This study aimed to identify changing spatial and temporal trends of lung cancer mortality rates (LCMRs) among subpopulations in China (according to region, age, and sex).
Data on LCMRs from 2006 to 2015 were extracted from the Chinese National Death Surveillance. Joinpoint regression and seasonal decomposition were used to assess the temporal trends. A geographic information system and spatial kriging interpolation were used to examine the spatial trends.
LCMRs in men aged 30 to 49 years significantly declined nationally from 2009 to 2015 (annual percentage change, –2.7%; P < .05), but they continued to rise in men aged ≥ 70 years and women aged ≥ 50 years in the east, people aged 50 to 69 years in the south, and most groups in the southwest. Among provincial capital cities, Shenyang, Changsha, and Hohhot had the highest 10-year average LCMR for men aged 30 to 49 years, 50 to 69 years, and ≥ 70 years, respectively; among all ages of women, Harbin had the highest average LCMR. Over the 10 years, the odds of the increases in LCMRs in men and women aged 30 to 69 years decreased by 3% to 7% with the longitudes or latitudes increasing by 1° (ORs ranged from 0.93 [95% CI, 0.90-0.95) to 0.97 [95% CI, 0.95-0.99]).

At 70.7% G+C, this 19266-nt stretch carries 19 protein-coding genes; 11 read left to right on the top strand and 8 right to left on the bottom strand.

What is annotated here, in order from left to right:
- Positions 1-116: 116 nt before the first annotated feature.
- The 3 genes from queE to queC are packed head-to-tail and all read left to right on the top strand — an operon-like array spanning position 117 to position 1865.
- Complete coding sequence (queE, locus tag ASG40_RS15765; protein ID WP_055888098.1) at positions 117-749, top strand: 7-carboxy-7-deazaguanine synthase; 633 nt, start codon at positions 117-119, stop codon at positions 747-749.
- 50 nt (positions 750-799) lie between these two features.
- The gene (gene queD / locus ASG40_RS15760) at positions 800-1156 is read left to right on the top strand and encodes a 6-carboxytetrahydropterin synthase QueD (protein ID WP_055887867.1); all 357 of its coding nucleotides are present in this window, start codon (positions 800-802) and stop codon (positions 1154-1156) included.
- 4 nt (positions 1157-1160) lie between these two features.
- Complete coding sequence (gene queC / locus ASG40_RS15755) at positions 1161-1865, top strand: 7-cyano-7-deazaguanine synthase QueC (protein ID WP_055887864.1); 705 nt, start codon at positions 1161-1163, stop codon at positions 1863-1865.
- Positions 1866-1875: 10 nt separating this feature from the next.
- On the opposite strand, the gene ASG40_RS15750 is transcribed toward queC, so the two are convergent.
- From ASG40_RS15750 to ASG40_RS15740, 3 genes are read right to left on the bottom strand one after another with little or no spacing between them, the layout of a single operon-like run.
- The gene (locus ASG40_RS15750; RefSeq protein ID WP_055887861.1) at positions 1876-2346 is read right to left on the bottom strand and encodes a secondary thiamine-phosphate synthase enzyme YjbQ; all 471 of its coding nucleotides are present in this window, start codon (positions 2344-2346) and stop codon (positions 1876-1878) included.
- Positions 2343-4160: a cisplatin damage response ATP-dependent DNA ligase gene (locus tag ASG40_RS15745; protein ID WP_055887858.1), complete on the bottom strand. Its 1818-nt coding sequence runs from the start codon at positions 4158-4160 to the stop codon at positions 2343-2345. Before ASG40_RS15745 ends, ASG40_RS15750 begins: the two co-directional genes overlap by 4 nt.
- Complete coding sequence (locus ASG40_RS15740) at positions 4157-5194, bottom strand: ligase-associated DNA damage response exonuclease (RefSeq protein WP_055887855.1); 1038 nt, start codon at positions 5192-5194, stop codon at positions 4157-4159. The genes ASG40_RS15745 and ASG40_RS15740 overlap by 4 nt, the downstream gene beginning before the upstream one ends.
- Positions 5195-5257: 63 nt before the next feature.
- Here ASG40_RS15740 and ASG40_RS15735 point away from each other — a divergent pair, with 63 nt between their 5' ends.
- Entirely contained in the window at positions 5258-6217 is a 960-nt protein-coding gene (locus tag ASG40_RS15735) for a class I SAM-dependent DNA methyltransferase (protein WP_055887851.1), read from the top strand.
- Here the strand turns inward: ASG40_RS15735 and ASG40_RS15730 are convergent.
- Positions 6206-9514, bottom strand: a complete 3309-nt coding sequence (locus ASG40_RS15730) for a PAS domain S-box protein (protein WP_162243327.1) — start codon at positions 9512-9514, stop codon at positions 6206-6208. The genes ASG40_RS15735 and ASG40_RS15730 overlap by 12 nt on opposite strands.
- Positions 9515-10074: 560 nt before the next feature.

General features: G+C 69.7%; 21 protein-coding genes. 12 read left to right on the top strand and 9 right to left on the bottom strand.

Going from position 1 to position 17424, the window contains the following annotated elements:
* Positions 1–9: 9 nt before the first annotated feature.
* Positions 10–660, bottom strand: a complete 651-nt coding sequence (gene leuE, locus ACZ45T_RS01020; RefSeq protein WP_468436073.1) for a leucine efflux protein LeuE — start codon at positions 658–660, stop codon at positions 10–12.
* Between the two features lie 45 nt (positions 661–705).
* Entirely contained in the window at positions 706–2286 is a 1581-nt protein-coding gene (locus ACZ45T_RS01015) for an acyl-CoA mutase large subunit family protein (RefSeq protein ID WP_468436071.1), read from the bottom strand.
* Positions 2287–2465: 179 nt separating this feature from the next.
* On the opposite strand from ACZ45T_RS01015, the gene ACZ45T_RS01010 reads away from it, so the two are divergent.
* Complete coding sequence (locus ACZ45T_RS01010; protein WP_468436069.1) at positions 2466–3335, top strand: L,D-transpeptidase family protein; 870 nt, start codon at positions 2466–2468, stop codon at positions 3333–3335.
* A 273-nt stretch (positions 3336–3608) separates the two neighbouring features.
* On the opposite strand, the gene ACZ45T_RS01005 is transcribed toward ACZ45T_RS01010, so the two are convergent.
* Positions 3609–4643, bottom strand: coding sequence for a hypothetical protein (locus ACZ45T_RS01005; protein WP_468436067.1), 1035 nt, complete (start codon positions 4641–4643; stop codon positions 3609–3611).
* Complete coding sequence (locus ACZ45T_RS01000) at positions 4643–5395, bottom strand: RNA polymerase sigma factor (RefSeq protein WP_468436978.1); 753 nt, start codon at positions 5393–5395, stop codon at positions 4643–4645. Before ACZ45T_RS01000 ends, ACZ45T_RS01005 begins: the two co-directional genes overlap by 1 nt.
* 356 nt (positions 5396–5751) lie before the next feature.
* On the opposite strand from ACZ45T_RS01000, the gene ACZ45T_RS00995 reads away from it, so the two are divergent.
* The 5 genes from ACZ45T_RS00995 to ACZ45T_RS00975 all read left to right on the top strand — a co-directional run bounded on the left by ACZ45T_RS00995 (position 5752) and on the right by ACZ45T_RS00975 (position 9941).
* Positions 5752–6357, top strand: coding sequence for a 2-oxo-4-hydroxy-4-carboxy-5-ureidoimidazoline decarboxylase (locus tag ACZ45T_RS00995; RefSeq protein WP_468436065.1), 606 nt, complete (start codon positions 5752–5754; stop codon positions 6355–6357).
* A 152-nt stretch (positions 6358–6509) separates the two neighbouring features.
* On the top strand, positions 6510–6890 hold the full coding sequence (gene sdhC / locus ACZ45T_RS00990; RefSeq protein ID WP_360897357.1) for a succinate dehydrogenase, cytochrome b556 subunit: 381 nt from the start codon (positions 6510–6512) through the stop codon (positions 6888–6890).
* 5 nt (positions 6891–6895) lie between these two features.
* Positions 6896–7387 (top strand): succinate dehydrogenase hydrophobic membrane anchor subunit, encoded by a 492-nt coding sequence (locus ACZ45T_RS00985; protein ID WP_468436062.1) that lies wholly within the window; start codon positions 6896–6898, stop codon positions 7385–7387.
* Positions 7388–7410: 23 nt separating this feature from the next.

Disparities in the spatial and temporal trends of LCMRs among subpopulations highlight the need for investigation into potential drivers, especially for the east, south, and southwest of China. These findings may help health authorities target interventions to those most in need to reduce the lung cancer burden in China.